EVANSTON, Ill. --- Coral reefs are stressed the world over and could be in mortal danger because of climate change. But why do some corals die and others not, even when exposed to the same environmental conditions?
An interdisciplinary research team from Northwestern University and The Field Museum of Natural History has a surprising answer: The corals themselves play a role in their susceptibility to deadly coral bleaching due to the light-scattering properties of their skeletons. No one else has shown this before.
Using optical technology designed for early cancer detection, the researchers discovered that reef-building corals scatter light in different ways to the symbiotic algae that feed the corals. Corals that are less efficient at light scattering retain algae better under stressful conditions and are more likely to survive. Corals whose skeletons scatter light most efficiently have an advantage under normal conditions, but they suffer the most damage when stressed.
The findings could help predict the response of coral reefs to the stress of increasing seawater temperatures and acidity, helping conservation scientists preserve coral reef health and high biodiversity.
The study of nearly a hundred different species of reef-building corals, including many from the 1893 World’s Fair in Chicago, was published this week in PLOS ONE. The open-access, online journal is published by The Public Library of Science.
“We have solved a little piece of the puzzle of why coral reefs are bleaching and dying,” said Luisa A. Marcelino, who led the study. “Our research is the first to show light-scattering properties of the corals are a risk factor.”
Marcelino is a molecular biologist and research assistant professor of civil and environmental engineering at Northwestern.
The unusual research involved marine biology, the physics of light transport, the biophysics of how corals handle light and unique technology originally developed for medical applications. The team included Vadim Backman, a physicist and professor of biomedical engineering at Northwestern, and Mark W. Westneat, a coral reef fish biologist and curator of zoology at the Field Museum.
“Coral reefs are like the rain forests of the oceans -- the consequences will be catastrophic if coral reefs are lost in great numbers,” said Backman, who invented the optical technique used by the team. “Corals are also optical machines. By identifying how much light the skeletons of individual coral species reflect, we have learned which species are more resilient under stress.”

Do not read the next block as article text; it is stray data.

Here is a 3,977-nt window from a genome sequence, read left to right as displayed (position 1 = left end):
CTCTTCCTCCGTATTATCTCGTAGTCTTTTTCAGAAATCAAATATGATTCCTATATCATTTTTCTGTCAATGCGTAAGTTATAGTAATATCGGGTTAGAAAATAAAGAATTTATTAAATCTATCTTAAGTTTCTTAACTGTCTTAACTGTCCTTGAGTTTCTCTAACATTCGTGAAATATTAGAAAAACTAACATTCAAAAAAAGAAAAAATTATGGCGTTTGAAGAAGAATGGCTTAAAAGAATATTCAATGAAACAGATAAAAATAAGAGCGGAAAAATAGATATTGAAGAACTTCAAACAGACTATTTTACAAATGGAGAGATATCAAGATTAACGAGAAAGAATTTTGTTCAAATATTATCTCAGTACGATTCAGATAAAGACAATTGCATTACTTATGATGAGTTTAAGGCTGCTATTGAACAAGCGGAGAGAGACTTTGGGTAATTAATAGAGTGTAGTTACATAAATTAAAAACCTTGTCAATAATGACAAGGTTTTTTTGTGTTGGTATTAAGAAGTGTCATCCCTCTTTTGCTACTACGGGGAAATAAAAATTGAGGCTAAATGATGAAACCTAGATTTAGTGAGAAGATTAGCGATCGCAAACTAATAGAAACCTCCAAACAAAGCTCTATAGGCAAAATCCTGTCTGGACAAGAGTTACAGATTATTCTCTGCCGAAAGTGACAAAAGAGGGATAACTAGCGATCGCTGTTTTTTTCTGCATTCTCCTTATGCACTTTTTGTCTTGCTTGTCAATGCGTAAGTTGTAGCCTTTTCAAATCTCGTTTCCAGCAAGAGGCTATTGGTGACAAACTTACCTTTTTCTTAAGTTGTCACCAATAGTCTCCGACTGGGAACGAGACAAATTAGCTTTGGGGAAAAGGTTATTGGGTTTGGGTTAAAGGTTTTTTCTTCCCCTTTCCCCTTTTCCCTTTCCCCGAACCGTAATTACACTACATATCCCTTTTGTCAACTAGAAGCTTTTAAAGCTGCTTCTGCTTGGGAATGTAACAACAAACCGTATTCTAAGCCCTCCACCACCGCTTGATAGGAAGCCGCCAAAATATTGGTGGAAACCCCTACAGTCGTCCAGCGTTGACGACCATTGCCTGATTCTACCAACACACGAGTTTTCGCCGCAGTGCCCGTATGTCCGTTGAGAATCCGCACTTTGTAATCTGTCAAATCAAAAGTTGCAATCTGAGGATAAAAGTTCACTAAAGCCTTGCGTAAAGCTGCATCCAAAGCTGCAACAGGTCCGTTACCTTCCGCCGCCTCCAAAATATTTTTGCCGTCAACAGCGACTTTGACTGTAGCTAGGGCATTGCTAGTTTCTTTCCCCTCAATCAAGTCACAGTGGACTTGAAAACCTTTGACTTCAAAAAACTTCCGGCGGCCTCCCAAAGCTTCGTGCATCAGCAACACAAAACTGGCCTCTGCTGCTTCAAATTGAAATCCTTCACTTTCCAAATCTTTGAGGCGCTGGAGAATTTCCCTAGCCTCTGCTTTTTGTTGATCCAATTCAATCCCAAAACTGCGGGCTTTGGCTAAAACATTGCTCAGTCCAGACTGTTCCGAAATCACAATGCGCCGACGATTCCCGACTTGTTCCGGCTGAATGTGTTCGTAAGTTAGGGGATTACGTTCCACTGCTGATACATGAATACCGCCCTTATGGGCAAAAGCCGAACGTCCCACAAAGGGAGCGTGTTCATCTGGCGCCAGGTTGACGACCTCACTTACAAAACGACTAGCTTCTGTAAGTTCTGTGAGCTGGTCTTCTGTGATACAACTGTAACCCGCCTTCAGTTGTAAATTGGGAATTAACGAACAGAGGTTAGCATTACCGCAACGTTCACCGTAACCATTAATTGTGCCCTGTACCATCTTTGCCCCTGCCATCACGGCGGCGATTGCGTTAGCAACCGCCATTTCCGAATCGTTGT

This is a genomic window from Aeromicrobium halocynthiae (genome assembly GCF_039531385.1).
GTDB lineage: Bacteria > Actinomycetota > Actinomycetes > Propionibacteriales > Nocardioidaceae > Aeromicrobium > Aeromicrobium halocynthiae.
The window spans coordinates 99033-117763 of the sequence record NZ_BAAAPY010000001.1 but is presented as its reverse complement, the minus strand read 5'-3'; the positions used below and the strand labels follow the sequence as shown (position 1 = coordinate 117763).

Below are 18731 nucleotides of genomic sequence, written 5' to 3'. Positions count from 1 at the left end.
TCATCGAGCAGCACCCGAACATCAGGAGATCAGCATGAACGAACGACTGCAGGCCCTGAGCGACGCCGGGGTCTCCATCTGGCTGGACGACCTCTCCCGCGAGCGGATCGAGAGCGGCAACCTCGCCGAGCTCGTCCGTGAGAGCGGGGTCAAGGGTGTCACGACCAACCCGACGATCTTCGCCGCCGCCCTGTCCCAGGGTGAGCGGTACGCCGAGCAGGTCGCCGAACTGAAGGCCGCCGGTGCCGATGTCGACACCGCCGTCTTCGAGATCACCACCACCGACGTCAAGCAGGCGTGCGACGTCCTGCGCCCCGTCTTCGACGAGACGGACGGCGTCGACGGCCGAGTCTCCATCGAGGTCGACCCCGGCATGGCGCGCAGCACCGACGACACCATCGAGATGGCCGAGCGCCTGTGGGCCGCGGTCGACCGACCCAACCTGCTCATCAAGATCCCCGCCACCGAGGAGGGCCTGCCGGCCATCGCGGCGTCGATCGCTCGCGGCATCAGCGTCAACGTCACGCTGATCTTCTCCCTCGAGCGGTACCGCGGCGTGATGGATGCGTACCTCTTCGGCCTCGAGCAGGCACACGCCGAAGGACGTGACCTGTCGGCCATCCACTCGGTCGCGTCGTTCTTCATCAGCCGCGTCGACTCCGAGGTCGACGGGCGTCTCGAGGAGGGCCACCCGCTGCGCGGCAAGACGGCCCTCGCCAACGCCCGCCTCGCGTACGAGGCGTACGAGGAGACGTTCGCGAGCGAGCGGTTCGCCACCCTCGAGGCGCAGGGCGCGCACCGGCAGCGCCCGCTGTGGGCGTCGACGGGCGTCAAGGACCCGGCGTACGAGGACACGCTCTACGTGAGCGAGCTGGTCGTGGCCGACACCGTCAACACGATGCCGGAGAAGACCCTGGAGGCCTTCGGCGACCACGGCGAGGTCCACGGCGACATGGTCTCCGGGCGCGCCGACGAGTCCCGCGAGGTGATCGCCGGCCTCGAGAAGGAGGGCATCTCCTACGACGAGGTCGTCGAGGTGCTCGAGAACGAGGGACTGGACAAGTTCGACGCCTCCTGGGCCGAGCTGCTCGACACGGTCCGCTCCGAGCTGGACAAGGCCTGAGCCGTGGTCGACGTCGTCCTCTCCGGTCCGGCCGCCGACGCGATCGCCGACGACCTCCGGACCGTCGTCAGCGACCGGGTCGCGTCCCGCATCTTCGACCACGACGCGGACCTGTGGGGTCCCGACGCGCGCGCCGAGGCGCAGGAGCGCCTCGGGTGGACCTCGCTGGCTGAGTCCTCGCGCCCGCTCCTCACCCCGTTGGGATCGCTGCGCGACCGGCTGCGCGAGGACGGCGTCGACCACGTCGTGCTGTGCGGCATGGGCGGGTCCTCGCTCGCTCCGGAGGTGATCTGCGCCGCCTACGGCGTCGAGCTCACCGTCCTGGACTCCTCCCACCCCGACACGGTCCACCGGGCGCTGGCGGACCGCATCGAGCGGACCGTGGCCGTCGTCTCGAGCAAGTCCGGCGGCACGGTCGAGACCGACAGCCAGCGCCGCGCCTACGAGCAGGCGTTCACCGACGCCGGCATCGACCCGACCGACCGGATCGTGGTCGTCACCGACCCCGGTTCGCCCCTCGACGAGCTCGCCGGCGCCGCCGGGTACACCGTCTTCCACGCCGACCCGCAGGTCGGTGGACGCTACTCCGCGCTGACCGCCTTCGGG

Algae provide nutrients to the corals and receive shelter and light for photosynthesis in return. When stressed, the corals can lose their algae. The corals often die of starvation shortly afterward, exposing their white skeletons.
The team used LEBS to measure light transport and light amplification inside the skeletons of 96 different coral species. How fast the light amplification increases with the loss of algae depends on the light transport at the microscale. This was impossible to measure until Backman’s low-coherence enhanced backscattering (LEBS) technique became available, which is one of the reasons why this phenomenon has never been studied before.
The specimens were from long-held collections of corals from the Field Museum, including dozens retained from the original Chicago Columbian Exposition and World’s Fair of 1893, and the Smithsonian Institution.
The researchers created a family tree of corals that showed bleaching is associated with the physics of light scattering across the entire evolutionary history of corals. Living reef corals are thought to have originated about 220 million years ago, and corals living today are descendants of various branches of these older lineages.
“We found that bleaching and light scattering are associated across the history of reef corals,” Westneat said. “This important mechanism occurs repeatedly in all major coral groups, regardless of relationship or evolutionary age.”
Corals have evolved to scatter light efficiently. Corals whose skeletons scatter light the most efficiently have an advantage under normal conditions. They also tend to grow faster as this leads to a skeletal structure that is more conducive to scattering.
However, when some of the algae are lost due to stress, the limestone skeletons amplify the light so much that remaining algae have to deal with even more light, thus being at an even greater risk of damage. This creates a vicious cycle forcing more and more algae to leave the coral. Less scattering-efficient corals, on the other hand, do not create the vicious cycle.
The National Science Foundation (grants CBET 0937987 and DEB-0844745) supported the research.
In addition to Marcelino, Backman and Westneat, other authors of the paper are Valentina Stoyneva, Jeremy D. Rogers, Andrew Radosevich, Vladimir Turzhitsky, Margaret Siple, Andrew Fang, Timothy D. Swain and Jennifer Fung, all of Northwestern, and Jillian Henss, of the Field Museum.